Warne, COVID relief workers honored by Queen

One man who kept Australia from being overthrown by COVID-19 and another who knocked opponents off like no other mark on the Queen’s Birthday Honors List.

Former medical chief Brendan Murphy and legendary cricketer Shane Warne stand out on the list of 992 individuals, with eight of them achieving the prestigious Companion (AC) of the Order.

dr. Murphy was Australia’s CMO from 2016 to 2020 and was one of Australia’s public faces in the initial pandemic response. He has since become secretary of the health department.

Others heavily involved in the pandemic, including the Governor of Queensland and former long-serving health officer Jeannette Young, have also received high honors.

Ms Young, appointed AC, was Queensland’s top health official from 2005 to the end of 2021. Kerry Chant, NSW’s chief health officer, has been named an Officer (AO) of the Order.

Mr Warne, who excels in another field, will be posthumously appointed AO approximately three months after his death. He is being honored for his outstanding service to cricket having taken 708 wickets in his storied career along with his service to the community through charitable initiatives.

In the military division, Vice Admiral Lance Johnston was named AC as a highly skilled strategic military planner and a champion of the Defense Capability System.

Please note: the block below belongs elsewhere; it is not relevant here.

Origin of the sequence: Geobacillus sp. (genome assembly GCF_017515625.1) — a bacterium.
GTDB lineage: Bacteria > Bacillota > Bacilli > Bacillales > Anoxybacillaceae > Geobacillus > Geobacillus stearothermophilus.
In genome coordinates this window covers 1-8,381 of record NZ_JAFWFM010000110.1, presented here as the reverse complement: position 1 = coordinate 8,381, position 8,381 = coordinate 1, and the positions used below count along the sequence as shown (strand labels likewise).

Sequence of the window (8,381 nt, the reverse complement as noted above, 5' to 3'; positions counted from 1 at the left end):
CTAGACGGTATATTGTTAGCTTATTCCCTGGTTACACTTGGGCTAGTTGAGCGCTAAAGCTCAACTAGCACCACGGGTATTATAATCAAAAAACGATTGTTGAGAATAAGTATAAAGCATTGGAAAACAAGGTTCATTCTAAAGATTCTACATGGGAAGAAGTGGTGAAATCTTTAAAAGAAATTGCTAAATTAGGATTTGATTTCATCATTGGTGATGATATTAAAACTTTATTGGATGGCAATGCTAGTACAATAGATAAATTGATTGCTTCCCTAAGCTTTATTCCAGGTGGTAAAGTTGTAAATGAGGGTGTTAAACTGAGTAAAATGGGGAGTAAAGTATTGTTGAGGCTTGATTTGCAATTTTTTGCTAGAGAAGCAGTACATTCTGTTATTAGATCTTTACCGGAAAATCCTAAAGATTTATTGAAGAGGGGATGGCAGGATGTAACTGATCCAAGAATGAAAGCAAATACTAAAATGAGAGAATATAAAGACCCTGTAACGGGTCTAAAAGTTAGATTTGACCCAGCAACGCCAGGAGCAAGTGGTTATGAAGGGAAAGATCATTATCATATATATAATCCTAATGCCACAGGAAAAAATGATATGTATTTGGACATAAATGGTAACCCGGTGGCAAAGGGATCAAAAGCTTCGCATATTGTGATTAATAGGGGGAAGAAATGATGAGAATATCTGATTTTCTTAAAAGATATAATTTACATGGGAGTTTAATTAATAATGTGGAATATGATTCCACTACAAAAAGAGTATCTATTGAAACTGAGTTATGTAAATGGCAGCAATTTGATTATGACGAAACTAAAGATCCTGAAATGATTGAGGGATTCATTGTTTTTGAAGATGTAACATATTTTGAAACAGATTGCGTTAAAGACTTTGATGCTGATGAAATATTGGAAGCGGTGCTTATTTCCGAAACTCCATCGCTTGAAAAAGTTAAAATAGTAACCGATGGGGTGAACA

Other AC nominations include plant biologist and ecologist Patricia Selkirk for her services to conservation in researching Antarctic and sub-Antarctic ecosystems, Chief Defense Scientist Tanya Monro, and the chair of the Australasian Center for Rail Innovation and former Deputy Prime Minister John Anderson.

The first woman to become Prime Minister of an Australian state, Carmen Lawrence, was appointed to the AO, and other politicians were honored, including former Attorney General Robert McClelland (AO), former Speaker of the House of Representatives Stephen Martin (AO) and former National Party Federal President Larry Anthony.

Retired tennis star Ash Barty was named AO after concluding her career as a three-time grand slam singles champion after claiming this year’s Australian Open crown.

But it’s not just the big sports that are receiving accolades, with Jason Belmonte and Brian Jones receiving AMs for services to bowling and chess respectively.

Women make up 46 percent of the list, the second highest percentage since the introduction of the honors system in 1975.

The youngest recipient is 23 years old while the oldest is 101.

“Recipients share a number of common traits — including selflessness, excellence and a dedication to service,” said Governor General David Hurley.

“They come from different backgrounds, their stories are each unique, and each has served in different ways… this diversity is a strength and each has influenced and enhanced their community.

Collectively, the recipients, whose achievements include community service, science and research, industry, sport, the arts and more, represent the very best of Australia.”

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